UKHSA has quickly identified cases so far and we continue to rapidly investigate the source of these infections and raise awareness among healthcare professionals.
We are particularly urging men who are gay and bisexual to be aware of any unusual rashes or lesions and to contact a sexual health service without delay if they have concerns. Please contact clinics ahead of your visit.
We are contacting any identified close contacts of the cases to provide health information and advice.
Clinicians should be alert to individuals presenting with rashes without a clear alternative diagnosis and should contact specialist services for advice.
Initial symptoms of monkeypox include fever, headache, muscle aches, backache, swollen lymph nodes, chills and exhaustion. A rash can develop, often beginning on the face, then spreading to other parts of the body including the genitals.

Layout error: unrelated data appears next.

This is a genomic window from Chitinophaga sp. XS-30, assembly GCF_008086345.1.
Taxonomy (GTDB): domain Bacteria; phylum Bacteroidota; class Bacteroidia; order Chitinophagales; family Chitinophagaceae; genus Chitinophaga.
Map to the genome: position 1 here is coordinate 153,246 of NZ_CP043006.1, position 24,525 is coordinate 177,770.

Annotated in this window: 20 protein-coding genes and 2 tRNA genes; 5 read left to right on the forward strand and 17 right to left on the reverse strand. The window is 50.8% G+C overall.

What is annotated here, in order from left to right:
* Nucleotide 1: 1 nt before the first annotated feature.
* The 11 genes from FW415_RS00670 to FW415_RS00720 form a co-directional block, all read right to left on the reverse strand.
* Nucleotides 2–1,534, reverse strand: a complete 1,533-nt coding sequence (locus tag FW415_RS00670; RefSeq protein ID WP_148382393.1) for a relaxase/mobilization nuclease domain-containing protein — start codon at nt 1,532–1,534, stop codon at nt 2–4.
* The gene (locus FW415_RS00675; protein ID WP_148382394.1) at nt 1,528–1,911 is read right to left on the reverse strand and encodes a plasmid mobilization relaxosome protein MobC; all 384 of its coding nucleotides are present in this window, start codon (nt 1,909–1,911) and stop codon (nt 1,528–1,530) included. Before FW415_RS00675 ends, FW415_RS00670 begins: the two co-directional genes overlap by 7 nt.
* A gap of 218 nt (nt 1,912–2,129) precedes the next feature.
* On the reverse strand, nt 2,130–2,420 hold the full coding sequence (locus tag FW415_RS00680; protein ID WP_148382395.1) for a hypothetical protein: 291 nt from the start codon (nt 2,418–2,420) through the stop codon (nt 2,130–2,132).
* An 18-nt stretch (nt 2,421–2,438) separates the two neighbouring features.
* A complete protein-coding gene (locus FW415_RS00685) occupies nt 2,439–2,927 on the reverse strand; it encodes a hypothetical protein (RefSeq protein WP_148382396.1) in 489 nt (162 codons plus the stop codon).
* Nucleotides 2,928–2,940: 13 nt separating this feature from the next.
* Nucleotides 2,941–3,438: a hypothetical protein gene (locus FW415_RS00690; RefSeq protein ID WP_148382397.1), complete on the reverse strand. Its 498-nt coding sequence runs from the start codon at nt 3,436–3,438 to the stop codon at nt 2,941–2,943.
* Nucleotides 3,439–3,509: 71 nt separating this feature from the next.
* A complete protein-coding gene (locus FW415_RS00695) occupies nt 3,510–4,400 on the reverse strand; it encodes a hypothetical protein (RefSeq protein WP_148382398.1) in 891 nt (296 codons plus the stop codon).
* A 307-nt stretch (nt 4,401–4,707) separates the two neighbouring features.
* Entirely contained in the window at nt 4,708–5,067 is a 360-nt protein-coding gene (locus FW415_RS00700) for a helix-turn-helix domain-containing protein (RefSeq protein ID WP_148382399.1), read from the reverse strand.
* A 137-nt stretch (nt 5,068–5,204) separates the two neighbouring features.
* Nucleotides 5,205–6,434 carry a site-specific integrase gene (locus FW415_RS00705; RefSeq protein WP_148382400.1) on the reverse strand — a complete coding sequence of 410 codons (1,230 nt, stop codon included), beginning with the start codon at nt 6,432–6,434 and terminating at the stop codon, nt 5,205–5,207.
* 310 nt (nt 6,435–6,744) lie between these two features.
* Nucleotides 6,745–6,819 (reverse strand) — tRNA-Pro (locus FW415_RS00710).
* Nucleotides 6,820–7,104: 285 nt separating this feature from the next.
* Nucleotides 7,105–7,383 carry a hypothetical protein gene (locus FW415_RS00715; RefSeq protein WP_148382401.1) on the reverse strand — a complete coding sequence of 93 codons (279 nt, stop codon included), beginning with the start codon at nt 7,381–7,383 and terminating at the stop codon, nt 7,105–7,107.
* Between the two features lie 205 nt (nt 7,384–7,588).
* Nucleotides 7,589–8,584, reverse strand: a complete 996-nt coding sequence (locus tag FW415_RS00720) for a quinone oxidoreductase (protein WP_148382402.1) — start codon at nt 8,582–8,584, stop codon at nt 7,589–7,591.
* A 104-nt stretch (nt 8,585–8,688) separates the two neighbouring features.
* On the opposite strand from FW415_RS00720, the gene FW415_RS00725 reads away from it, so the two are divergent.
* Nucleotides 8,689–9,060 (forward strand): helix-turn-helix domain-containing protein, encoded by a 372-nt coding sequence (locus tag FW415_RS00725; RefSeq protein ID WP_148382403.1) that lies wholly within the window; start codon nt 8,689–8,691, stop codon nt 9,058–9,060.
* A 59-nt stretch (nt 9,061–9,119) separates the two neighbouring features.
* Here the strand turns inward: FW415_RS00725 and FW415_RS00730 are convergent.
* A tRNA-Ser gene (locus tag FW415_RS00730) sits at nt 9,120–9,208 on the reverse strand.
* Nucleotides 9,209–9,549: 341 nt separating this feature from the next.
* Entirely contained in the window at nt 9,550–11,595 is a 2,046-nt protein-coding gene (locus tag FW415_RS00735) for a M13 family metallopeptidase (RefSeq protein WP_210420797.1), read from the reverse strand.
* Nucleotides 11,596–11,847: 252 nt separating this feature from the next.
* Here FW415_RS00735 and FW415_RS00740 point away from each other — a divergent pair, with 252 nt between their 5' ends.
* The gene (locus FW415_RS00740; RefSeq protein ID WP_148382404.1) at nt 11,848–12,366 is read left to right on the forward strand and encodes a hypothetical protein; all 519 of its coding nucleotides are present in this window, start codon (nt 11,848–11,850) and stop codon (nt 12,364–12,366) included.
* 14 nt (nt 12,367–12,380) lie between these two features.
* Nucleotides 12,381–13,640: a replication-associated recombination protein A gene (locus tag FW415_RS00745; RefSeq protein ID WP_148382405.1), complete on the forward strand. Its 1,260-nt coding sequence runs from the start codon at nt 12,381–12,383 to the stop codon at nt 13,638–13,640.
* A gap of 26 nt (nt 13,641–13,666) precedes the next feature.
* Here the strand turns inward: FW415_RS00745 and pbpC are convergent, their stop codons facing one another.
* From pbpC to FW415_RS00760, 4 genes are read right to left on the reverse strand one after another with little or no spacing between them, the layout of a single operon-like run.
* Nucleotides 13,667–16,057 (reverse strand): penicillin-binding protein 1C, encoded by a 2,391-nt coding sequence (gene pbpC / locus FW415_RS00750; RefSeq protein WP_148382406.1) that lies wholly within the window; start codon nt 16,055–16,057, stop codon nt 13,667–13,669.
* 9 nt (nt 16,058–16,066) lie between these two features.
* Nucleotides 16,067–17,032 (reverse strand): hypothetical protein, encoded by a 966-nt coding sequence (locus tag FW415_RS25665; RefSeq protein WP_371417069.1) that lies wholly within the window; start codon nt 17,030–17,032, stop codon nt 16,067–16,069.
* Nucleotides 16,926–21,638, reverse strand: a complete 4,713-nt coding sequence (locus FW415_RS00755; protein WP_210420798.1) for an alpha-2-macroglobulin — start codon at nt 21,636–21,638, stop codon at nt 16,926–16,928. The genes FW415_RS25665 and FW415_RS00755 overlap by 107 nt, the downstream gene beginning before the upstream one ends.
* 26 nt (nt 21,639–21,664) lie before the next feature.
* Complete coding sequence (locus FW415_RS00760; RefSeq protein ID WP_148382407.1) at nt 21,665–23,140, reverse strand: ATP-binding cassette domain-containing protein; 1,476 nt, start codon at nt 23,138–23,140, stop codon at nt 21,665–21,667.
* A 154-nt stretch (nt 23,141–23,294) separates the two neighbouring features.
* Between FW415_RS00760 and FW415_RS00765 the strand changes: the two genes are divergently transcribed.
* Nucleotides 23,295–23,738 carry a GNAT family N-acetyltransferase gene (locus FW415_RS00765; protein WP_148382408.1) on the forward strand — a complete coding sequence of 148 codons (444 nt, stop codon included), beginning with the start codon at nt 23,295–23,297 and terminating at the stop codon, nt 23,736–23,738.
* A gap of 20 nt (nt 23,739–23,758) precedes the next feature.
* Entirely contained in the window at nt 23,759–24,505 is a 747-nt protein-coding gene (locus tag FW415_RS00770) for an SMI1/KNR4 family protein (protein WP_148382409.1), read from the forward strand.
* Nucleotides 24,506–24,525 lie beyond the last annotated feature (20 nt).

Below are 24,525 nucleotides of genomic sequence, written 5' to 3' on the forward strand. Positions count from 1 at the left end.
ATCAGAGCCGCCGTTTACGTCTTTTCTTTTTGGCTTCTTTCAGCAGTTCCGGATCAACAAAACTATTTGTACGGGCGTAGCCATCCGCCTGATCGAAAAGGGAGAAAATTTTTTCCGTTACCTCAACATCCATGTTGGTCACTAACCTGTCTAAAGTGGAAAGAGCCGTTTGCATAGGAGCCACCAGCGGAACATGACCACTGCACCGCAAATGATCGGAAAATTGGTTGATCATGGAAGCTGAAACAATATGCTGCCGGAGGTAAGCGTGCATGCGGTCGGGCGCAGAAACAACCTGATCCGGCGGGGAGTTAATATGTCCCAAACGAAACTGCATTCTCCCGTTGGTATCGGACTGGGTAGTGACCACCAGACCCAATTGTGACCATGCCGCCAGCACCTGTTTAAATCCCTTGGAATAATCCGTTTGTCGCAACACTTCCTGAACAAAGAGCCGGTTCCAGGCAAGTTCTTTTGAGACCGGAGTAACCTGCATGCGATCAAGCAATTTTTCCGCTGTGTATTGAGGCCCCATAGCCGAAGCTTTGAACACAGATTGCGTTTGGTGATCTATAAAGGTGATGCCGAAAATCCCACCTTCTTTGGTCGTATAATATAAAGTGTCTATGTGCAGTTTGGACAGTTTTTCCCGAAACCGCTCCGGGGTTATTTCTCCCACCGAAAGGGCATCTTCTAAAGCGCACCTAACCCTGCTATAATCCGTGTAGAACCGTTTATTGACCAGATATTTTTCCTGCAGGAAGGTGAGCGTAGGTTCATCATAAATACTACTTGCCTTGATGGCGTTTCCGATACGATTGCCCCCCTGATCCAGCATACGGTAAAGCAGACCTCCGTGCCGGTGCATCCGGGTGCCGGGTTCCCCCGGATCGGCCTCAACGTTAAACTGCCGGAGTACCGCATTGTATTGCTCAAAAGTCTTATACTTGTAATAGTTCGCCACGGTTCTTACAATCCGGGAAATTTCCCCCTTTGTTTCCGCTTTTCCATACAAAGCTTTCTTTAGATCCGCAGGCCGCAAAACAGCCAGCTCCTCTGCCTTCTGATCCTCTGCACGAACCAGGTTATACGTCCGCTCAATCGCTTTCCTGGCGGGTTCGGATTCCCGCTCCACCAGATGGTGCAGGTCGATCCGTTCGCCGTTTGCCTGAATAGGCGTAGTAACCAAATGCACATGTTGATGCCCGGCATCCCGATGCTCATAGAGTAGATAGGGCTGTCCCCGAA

The rash changes and goes through different stages, and can look like chickenpox or syphilis, before finally forming a scab, which later falls off.
The UK Health Security Agency (UKHSA) has detected 4 additional cases of monkeypox, 3 in London and one linked case in the North East of England.
The 4 new cases do not have known connections with the previous confirmed cases announced on 14 May and the case announced on 7 May.
Investigations are underway to establish links between the latest 4 cases, who all appear to have been infected in London. All 4 of these cases self-identify as gay, bisexual or other men who have sex with men (MSM). 
Currently, common contacts have been identified for 2 of the 4 latest cases.  
There is no link to travel to a country where monkeypox is endemic, and exactly where and how they acquired their infections remains under urgent investigation, including whether they have further links to each other.